Tuesday, June 28, 2011

Plus Minus

Beep-Beep-Beep-Beep-Beep...click. I press down on the alarm and sit up in bed. 5:30 am on Sunday morning and I already have a full agenda. I splash some water on my face and head into the kitchen. I open the fridge and take out the white plastic mixing bowl. I peel off the plastic wrap and frown. The pancake batter I made the night before looks a bit solid. "Oh no, it's too cold." I say quietly. I take a big fork out of the drawer and proceed to whip the pasty batter back into shape. I add a little milk, a few squirts of honey, and whip it some more and soon its back to a workable liquid. The waffle maker is already warm and like a cement mixer setting its first sidewalk, I lay the foundation for waffle number one. I reach into the freezer and grab the coffee. I scoop out ten cups full into the machine, and even though I will be the only one having coffee, I make enough to fill up the pitcher for ice coffee during the week. I am on my third waffle when I hear footsteps entering the kitchen. "Morning..." I yell as I pull plates out of the cupboard. My son is groggy but all smiles as it is now mere hours before he leaves for his first adventure into sleep-away camp.

I never went to sleep-away camp as a child. I never went away to college either so I have absolutely no point of reference for his state of mind right now. I have no words of wisdom, no past "when I went to sleep-away camp..." anecdote to draw upon. This is the first of many adventures he will need to guide me through.

We finish our waffle breakfast and my wife starts to clear the table as my son gets dressed. He is sleepy and excited at the same time, a chatterbox on one hand and yawning loudly on the other, which is interesting to witness. Our teenage niece is visiting with us and decides to join us in our very early morning to see her cousin off. After some last minute gear checks we make out way out for the drive to the drop off point.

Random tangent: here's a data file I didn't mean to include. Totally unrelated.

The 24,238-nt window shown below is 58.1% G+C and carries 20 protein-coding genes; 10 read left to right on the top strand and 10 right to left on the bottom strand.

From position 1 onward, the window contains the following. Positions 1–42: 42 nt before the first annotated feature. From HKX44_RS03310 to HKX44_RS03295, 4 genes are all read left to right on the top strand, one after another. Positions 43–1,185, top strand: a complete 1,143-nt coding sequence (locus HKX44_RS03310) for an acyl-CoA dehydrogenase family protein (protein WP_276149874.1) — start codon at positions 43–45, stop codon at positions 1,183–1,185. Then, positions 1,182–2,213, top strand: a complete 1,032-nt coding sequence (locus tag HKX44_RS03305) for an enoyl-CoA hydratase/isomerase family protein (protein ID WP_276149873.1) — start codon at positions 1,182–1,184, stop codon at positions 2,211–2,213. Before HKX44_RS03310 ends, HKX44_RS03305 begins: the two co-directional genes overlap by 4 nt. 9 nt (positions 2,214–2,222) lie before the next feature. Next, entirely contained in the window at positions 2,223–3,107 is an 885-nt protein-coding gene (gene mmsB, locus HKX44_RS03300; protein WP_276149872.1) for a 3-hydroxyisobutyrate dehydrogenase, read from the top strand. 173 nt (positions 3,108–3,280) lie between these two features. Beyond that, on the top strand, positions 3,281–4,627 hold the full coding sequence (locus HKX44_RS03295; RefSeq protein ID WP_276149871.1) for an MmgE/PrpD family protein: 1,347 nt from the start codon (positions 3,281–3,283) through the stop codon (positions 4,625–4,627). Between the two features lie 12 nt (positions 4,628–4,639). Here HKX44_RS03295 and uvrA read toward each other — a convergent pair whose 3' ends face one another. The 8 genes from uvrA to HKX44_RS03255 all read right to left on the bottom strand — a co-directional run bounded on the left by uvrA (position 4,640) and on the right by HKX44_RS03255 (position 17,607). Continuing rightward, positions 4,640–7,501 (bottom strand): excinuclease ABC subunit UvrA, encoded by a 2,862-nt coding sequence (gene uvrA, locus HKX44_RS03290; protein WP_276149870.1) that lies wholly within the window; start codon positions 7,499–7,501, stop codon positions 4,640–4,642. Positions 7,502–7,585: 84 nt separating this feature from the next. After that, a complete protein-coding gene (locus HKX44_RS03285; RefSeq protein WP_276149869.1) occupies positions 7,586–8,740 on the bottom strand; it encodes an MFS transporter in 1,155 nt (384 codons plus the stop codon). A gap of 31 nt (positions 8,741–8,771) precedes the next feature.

We arrive at the Raddison Hotel parking lot and settle into a spot. All around us are sleepy parents holding various brands of coffee to-go cups with anxious campers in tow. We see four buses idling on the side of the parking lot and stroll over to see whats up. I find a group of college age kids in a huddle figuring out which bus will be at their command when they all stop and turn to look at me. "Hello, are you here for the camp?" I look at them and I look at my son, all five of them wearing a similar t-shirt with the name "MANITOU" stamped across the chest. I think we found the right place. We check in and after a game of bus roulette, they finally decide which bus will take my son to Maine. 

The crowd starts to thicken around the buses as it is getting closer to departure time. Kids running and greeting others who they have not seen since camp ended last August and parents chatting about what a great day it is and what they are going to do while their kids are away. I snap a few pictures of my son with my wife, with his cousin, with me, with the bus, with a light post, with other kid's parents, what ever I can get in before the moment is gone. "You are going to have such a good time!" is echoed by us and every other parent in the vicinity. You get a sense from the campers that they just want to leave already, my son included. 

"Ok everyone on the bus, we are ready to move out!" one of the counselors hollers. In a flash, the parents get in one last hug before the boys can break away. My wife gives her boy one last hug and he turns to me. I give him a quick hug and say "Don't worry about anything here, just take care of yourself and have the greatest time." "I will..." he manages to get out while is face is buried in my shoulder. As the final kid boards the bus, the door closes and the bus driver revs the engine. Outside is a sea of waving hands from the suddenly childless parents. The parking lot is a traffic jam of anxious parents who now want to return home and go back to sleep in their now tranquil homes. As I drive I imagine my son on the bus, meeting the staff and the kids, not knowing what will take place over the next seven weeks, but will have a lifetime of memories to look back on... 


Post a Comment

Note: Only a member of this blog may post a comment.